It’s not always that simple because for some, it can take practice. If we’ve been actively ignoring our bodies for years, just relearning to recognize when they’re hungry and full take be a bit of a challenge and our brains are tricky little devils so they’ll tell us anything to get us to do what they want us to do (which usually involves laying around doing nothing but eating) and they can be convincing but it’s a place to start and with practice it’s truly the healthiest, most liberating switch you’ll ever make.


And apply the same strategy with movement. Pause, do a quick body scan and notice what it feels like to live in your body right now. Ask it, what do you need to feel better?


When your brain pipes up and says lay down or sleep or watch TV or whatever (which it usually always will because remember it likes to be comfy and it’s used to driving your choices) ask again… a little calmer and quieter. Is that really what I need right now? Will I feel better if I lay down or will I feel better if I just move a little?


If you’re not used to being active, this takes practice because it never feels good to start moving more if you’re not used to it BUT if you make the movement you choose something super quick and easy that actually does make you feel better, it slowly becomes easier because you stop associating movement and exercise as punishment. So, start slow. Even just 5 minutes of super gentle stretches for your tightest areas or 5-10 minutes of a slow mindful walk. Pay attention to how you feel when you’re done and remind yourself of that the next time you ask your body, what do you need? You’ll slowly begin to hear it answer... A little movement please… more and more often.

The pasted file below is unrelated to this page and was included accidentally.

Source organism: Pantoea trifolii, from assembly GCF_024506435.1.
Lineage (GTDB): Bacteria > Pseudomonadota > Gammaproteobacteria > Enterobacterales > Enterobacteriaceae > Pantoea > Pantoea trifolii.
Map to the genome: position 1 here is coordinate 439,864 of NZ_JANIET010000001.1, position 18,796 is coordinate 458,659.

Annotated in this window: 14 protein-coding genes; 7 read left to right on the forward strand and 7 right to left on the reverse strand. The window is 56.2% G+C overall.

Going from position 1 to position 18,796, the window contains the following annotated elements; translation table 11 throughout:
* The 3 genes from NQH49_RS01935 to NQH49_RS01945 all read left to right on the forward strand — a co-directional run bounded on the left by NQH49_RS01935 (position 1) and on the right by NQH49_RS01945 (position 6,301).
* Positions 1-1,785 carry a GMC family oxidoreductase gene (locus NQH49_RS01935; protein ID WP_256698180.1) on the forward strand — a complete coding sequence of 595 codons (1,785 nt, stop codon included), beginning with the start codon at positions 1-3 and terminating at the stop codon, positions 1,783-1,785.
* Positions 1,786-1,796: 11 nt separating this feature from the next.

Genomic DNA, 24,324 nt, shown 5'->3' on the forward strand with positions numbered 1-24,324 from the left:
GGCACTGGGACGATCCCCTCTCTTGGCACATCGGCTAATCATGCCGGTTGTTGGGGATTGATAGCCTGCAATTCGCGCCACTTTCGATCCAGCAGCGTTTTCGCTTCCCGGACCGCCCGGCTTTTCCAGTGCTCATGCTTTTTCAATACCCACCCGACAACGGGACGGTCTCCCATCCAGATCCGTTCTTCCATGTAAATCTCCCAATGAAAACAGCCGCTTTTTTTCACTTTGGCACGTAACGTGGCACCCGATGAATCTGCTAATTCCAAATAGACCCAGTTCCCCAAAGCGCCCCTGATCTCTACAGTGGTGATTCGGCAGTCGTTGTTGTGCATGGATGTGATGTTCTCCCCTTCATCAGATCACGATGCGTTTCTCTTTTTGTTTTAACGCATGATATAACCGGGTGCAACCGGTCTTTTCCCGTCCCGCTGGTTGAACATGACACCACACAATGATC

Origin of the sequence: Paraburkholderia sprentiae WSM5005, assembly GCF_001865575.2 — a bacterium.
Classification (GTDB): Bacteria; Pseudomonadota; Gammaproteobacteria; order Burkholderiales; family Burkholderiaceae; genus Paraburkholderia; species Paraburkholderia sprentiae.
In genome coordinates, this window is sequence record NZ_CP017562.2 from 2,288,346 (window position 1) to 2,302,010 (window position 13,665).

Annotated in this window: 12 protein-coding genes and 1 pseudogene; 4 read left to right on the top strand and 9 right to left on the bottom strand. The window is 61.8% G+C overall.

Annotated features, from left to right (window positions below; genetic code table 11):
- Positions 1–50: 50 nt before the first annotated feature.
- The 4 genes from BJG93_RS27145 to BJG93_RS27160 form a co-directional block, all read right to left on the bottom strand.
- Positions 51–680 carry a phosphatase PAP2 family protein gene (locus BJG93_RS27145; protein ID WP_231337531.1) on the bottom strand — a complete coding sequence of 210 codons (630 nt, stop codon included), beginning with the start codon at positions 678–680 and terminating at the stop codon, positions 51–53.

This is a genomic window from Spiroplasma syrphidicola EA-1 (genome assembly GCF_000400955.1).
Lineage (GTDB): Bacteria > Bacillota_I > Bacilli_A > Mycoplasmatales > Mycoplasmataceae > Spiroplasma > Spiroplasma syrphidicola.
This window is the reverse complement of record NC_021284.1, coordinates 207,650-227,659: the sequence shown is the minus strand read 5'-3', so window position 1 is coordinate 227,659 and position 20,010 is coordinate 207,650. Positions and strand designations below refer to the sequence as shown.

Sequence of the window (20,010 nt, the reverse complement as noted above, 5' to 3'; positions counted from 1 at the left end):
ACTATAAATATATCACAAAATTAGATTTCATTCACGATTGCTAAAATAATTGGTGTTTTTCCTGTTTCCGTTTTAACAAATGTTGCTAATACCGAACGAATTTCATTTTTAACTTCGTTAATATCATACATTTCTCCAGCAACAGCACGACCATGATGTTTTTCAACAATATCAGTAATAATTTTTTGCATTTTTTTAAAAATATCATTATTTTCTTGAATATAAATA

When you approach healthy living from this angle, it changes everything. There’s never any track to fall off, just a constant connection with your body and what it needs to feel its best.

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About The Author

Roni Davis
Cognitive Eating Founder

Writer, Producer, Host - It's All In Your Head Podcast

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Roni Davis spent over two decades struggling with weight, food (mindless, emotional and binge eating), an eating disorder, depression, panic attacks, and an anxiety disorder. She's also been a nationally qualified champion figure athlete, written for bodybuilding websites, was featured in a national fitness magazine, by Bodybuilding.com and spent almost a decade helping people transform their bodies as an award-winning personal trainer and nutrition and wellness coach.

 

After over two decades of her own personal weight & food struggles and almost a decade in the weight loss/fitness industry, Roni left the fitness industry and bundled everything she learned from her own recovery, from her time as a trainer & nutrition & wellness coach with everything she learned in her mindfulness-based cognitive behavior coach training, to create Cognitive Eating.  This allows her to guide and support people to live healthier lives through behavior and habit modification at the brain level, where it counts and will actually stick.

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NOTE: While counselors or therapists often use CBT to deal with mental illness or a patient’s mental/emotional conditions and/or processing trauma, MBCT & cognitive eating does not. My roll as a coach, in its most simple form, is to encourage, coach and/or act as a facilitator of a client’s self-reflection, decision making, planning for the future, and creating life changes. As an MBCT & cognitive eating coach, I am obligated to refer clients in need of mental or physical health therapy to an appropriate licensed professional.